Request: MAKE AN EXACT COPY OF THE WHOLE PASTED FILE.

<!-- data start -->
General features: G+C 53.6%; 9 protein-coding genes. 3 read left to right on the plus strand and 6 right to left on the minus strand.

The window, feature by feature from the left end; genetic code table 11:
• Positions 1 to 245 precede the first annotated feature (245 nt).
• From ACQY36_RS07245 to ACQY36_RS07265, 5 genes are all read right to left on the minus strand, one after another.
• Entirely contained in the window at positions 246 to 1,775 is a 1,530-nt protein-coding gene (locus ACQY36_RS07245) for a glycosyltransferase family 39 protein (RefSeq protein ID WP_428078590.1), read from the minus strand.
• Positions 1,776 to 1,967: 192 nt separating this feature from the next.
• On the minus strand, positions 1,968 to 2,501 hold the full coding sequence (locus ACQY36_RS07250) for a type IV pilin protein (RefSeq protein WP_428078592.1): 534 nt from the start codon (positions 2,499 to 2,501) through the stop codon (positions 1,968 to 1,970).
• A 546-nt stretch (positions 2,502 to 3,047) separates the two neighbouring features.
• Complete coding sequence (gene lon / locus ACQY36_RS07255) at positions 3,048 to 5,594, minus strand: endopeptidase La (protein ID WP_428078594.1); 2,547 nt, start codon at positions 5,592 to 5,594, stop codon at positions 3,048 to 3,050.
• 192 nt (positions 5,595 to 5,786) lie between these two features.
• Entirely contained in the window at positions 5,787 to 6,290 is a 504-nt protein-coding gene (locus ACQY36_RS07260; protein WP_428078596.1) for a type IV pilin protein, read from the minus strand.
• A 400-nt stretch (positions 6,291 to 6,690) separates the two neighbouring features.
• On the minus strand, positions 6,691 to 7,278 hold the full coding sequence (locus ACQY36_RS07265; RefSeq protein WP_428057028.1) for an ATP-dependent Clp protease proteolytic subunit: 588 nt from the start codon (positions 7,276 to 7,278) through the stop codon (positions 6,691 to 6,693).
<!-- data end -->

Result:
General features: G+C 53.6%; 9 protein-coding genes. 3 read left to right on the plus strand and 6 right to left on the minus strand.

The window, feature by feature from the left end; genetic code table 11:
• Positions 1 to 245 precede the first annotated feature (245 nt).
• From ACQY36_RS07245 to ACQY36_RS07265, 5 genes are all read right to left on the minus strand, one after another.
• Entirely contained in the window at positions 246 to 1,775 is a 1,530-nt protein-coding gene (locus ACQY36_RS07245) for a glycosyltransferase family 39 protein (RefSeq protein ID WP_428078590.1), read from the minus strand.
• Positions 1,776 to 1,967: 192 nt separating this feature from the next.
• On the minus strand, positions 1,968 to 2,501 hold the full coding sequence (locus ACQY36_RS07250) for a type IV pilin protein (RefSeq protein WP_428078592.1): 534 nt from the start codon (positions 2,499 to 2,501) through the stop codon (positions 1,968 to 1,970).
• A 546-nt stretch (positions 2,502 to 3,047) separates the two neighbouring features.
• Complete coding sequence (gene lon / locus ACQY36_RS07255) at positions 3,048 to 5,594, minus strand: endopeptidase La (protein ID WP_428078594.1); 2,547 nt, start codon at positions 5,592 to 5,594, stop codon at positions 3,048 to 3,050.
• 192 nt (positions 5,595 to 5,786) lie between these two features.
• Entirely contained in the window at positions 5,787 to 6,290 is a 504-nt protein-coding gene (locus ACQY36_RS07260; protein WP_428078596.1) for a type IV pilin protein, read from the minus strand.
• A 400-nt stretch (positions 6,291 to 6,690) separates the two neighbouring features.
• On the minus strand, positions 6,691 to 7,278 hold the full coding sequence (locus ACQY36_RS07265; RefSeq protein WP_428057028.1) for an ATP-dependent Clp protease proteolytic subunit: 588 nt from the start codon (positions 7,276 to 7,278) through the stop codon (positions 6,691 to 6,693).